Photo: Paul Downey, CC BY 2.0

We need a broad base of shared understanding, so that we may grasp the potential benefits of different reform models. Thirty years of experience and experimentation means a far broader range of instruments is available to governments seeking reform with market-based mechanisms. Alternative models reflect varying degrees of government investment and control — drawing on providers in the public, private and third sectors, or a range of hybrids.

Improving efficiency: Marketisation, competition and contestability

Marketisation and contestability, in theory, seek to make the provision of public services more efficient, innovative and responsive. There are a range of possibilities far broader than the myopic focus on privatisation or contracting out. There are also potential benefits in uncoupling services from large and often rigid centralised systems that, in the public sector, are subject to the whims and vagaries of policy, funding and ministerial change.

These forces represent some of the biggest barriers to productivity and performance — but that insight is often lost on politicians.

Competition and contestability depend on diversity — on a variety of providers, service models and approaches to achieving agreed outcomes. It also brings with it a range of other benefits, including flexibility, adaptiveness and innovation, because it enables experimentation, problem-solving and ongoing change.

But, that diversity also challenges a key tenet of public sector provision: consistency and sameness. It is likely to provoke a backlash among voters who distrust governments’ motives and fear that savings are political code for poorer services. We should guard against that.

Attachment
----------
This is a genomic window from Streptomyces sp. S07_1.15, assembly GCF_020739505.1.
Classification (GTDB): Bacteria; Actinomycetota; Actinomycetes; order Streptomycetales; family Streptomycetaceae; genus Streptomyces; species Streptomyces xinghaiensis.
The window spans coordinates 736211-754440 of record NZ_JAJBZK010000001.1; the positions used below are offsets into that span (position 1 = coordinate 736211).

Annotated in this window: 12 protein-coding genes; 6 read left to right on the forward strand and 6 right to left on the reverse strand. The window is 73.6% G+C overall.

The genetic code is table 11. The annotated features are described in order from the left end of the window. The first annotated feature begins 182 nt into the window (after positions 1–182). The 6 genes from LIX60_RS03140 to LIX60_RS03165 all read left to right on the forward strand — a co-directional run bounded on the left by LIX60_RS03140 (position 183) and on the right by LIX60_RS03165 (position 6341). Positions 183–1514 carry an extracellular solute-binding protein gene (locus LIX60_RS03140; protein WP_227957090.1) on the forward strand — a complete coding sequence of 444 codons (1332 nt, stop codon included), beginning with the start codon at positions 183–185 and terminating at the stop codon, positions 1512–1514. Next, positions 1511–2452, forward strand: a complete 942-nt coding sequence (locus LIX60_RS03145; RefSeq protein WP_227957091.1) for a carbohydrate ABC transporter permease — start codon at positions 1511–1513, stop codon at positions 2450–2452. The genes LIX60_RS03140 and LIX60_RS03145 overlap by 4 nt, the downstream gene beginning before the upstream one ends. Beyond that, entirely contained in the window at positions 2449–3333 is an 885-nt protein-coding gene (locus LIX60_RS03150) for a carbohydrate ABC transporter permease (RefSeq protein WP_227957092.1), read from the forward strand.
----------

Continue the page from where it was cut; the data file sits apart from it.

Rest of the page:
Navigating complexity and working together for better outcomes

The presence of for-profit providers in human services provision is troubling, although there is potential for social investment. There is also great potential in the way competition helps to harness the knowledge, skills and motivations of those involved in service delivery. By allowing them greater decision-making authority, this incentivises them to innovate.

Take, for example, the schools education context, where there is a focus on autonomy, local control and empowering professionalism. This is fraught with risks and challenges, but also opportunities for experimentation and adjustments based on real-time evidence. Bottom-up initiatives that catalyse innovation in this way offer greater reform potential than blueprints imposed from the top-down.

Photo: Medical Office Careers, CC BY 2.0

That said, autonomy and local control are means, not ends in themselves. They can get to where policy-makers want to go: better learning outcomes. We spend so much time arguing about these means, that we can easily lose sight of the intended outcomes.

Ultimately, I’m agnostic on the question of ownership, be it public, private or community. I have seen enough inefficiency in all three to be convinced that incentives and accountability, along with culture and behaviour, have the greatest impact on responsiveness and service quality.

The challenge for governments is to imagine service systems that unleash the potential for innovation — harnessing the energy, knowledge and networks of local providers to improve services, while ensuring high standards of accountability and appropriate risk management. There are formidable political barriers to doing this, but we must try.

This article has been adapted from an address to the Queensland Council of Social Service at its Annual General Meeting.


To Erin Maclean for her contribution to this piece.



Anne Tiernan is Professor in the School of Government and International Relations at Griffith University.

Professor Tiernan’s research focuses on the work of governing. Her scholarly interests include: Australian politics and governance, policy advice, executive studies, policy capacity, federalism and intergovernmental coordination. She has written extensively on the political-administrative interface, caretaker conventions, governmental transitions and the work of policy advising.